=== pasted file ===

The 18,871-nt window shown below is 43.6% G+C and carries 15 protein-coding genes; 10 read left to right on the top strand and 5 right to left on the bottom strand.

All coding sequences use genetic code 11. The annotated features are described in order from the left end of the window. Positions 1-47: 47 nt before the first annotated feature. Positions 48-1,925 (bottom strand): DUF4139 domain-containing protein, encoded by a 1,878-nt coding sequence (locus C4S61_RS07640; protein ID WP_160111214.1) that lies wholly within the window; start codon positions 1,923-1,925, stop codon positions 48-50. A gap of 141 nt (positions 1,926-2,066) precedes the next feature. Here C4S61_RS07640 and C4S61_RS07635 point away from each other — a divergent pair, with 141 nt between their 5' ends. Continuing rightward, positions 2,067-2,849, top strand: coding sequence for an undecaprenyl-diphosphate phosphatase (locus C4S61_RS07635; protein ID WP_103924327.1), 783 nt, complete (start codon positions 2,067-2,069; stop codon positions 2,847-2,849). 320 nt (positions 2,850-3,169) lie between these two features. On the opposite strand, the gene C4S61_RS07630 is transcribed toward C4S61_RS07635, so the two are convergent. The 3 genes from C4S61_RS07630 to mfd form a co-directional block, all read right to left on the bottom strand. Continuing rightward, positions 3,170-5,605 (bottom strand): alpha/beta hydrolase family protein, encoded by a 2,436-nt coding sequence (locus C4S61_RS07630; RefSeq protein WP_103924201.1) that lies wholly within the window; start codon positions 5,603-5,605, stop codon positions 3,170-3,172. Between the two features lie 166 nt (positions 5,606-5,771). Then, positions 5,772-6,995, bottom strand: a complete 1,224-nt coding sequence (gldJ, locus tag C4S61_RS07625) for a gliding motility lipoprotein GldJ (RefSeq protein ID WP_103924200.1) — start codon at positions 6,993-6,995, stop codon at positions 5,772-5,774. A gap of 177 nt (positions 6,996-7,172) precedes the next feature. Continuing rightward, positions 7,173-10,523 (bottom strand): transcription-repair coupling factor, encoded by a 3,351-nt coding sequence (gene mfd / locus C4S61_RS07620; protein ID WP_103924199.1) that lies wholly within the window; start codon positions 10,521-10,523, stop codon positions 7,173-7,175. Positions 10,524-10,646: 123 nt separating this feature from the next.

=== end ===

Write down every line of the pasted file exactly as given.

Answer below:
The 18,871-nt window shown below is 43.6% G+C and carries 15 protein-coding genes; 10 read left to right on the top strand and 5 right to left on the bottom strand.

All coding sequences use genetic code 11. The annotated features are described in order from the left end of the window. Positions 1-47: 47 nt before the first annotated feature. Positions 48-1,925 (bottom strand): DUF4139 domain-containing protein, encoded by a 1,878-nt coding sequence (locus C4S61_RS07640; protein ID WP_160111214.1) that lies wholly within the window; start codon positions 1,923-1,925, stop codon positions 48-50. A gap of 141 nt (positions 1,926-2,066) precedes the next feature. Here C4S61_RS07640 and C4S61_RS07635 point away from each other — a divergent pair, with 141 nt between their 5' ends. Continuing rightward, positions 2,067-2,849, top strand: coding sequence for an undecaprenyl-diphosphate phosphatase (locus C4S61_RS07635; protein ID WP_103924327.1), 783 nt, complete (start codon positions 2,067-2,069; stop codon positions 2,847-2,849). 320 nt (positions 2,850-3,169) lie between these two features. On the opposite strand, the gene C4S61_RS07630 is transcribed toward C4S61_RS07635, so the two are convergent. The 3 genes from C4S61_RS07630 to mfd form a co-directional block, all read right to left on the bottom strand. Continuing rightward, positions 3,170-5,605 (bottom strand): alpha/beta hydrolase family protein, encoded by a 2,436-nt coding sequence (locus C4S61_RS07630; RefSeq protein WP_103924201.1) that lies wholly within the window; start codon positions 5,603-5,605, stop codon positions 3,170-3,172. Between the two features lie 166 nt (positions 5,606-5,771). Then, positions 5,772-6,995, bottom strand: a complete 1,224-nt coding sequence (gldJ, locus tag C4S61_RS07625) for a gliding motility lipoprotein GldJ (RefSeq protein ID WP_103924200.1) — start codon at positions 6,993-6,995, stop codon at positions 5,772-5,774. A gap of 177 nt (positions 6,996-7,172) precedes the next feature. Continuing rightward, positions 7,173-10,523 (bottom strand): transcription-repair coupling factor, encoded by a 3,351-nt coding sequence (gene mfd / locus C4S61_RS07620; protein ID WP_103924199.1) that lies wholly within the window; start codon positions 10,521-10,523, stop codon positions 7,173-7,175. Positions 10,524-10,646: 123 nt separating this feature from the next.